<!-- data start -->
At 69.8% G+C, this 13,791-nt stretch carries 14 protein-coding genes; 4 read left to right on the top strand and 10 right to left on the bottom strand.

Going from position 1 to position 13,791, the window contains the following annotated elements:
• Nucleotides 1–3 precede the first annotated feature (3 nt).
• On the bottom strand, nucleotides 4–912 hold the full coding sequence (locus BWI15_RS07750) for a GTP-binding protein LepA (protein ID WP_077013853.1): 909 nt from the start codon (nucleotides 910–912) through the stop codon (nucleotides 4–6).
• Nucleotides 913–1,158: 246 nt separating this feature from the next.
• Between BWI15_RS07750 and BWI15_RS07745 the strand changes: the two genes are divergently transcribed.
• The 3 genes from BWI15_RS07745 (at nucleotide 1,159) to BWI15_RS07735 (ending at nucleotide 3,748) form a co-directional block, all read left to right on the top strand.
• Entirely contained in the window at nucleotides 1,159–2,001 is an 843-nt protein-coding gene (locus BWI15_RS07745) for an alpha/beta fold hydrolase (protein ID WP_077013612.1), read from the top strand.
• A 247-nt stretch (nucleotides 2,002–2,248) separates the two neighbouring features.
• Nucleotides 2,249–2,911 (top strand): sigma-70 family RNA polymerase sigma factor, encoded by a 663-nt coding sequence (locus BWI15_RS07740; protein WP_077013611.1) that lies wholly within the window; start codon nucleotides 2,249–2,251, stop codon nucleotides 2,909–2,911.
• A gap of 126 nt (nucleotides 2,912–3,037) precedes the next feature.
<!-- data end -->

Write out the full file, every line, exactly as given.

At 69.8% G+C, this 13,791-nt stretch carries 14 protein-coding genes; 4 read left to right on the top strand and 10 right to left on the bottom strand.

Going from position 1 to position 13,791, the window contains the following annotated elements:
• Nucleotides 1–3 precede the first annotated feature (3 nt).
• On the bottom strand, nucleotides 4–912 hold the full coding sequence (locus BWI15_RS07750) for a GTP-binding protein LepA (protein ID WP_077013853.1): 909 nt from the start codon (nucleotides 910–912) through the stop codon (nucleotides 4–6).
• Nucleotides 913–1,158: 246 nt separating this feature from the next.
• Between BWI15_RS07750 and BWI15_RS07745 the strand changes: the two genes are divergently transcribed.
• The 3 genes from BWI15_RS07745 (at nucleotide 1,159) to BWI15_RS07735 (ending at nucleotide 3,748) form a co-directional block, all read left to right on the top strand.
• Entirely contained in the window at nucleotides 1,159–2,001 is an 843-nt protein-coding gene (locus BWI15_RS07745) for an alpha/beta fold hydrolase (protein ID WP_077013612.1), read from the top strand.
• A 247-nt stretch (nucleotides 2,002–2,248) separates the two neighbouring features.
• Nucleotides 2,249–2,911 (top strand): sigma-70 family RNA polymerase sigma factor, encoded by a 663-nt coding sequence (locus BWI15_RS07740; protein WP_077013611.1) that lies wholly within the window; start codon nucleotides 2,249–2,251, stop codon nucleotides 2,909–2,911.
• A gap of 126 nt (nucleotides 2,912–3,037) precedes the next feature.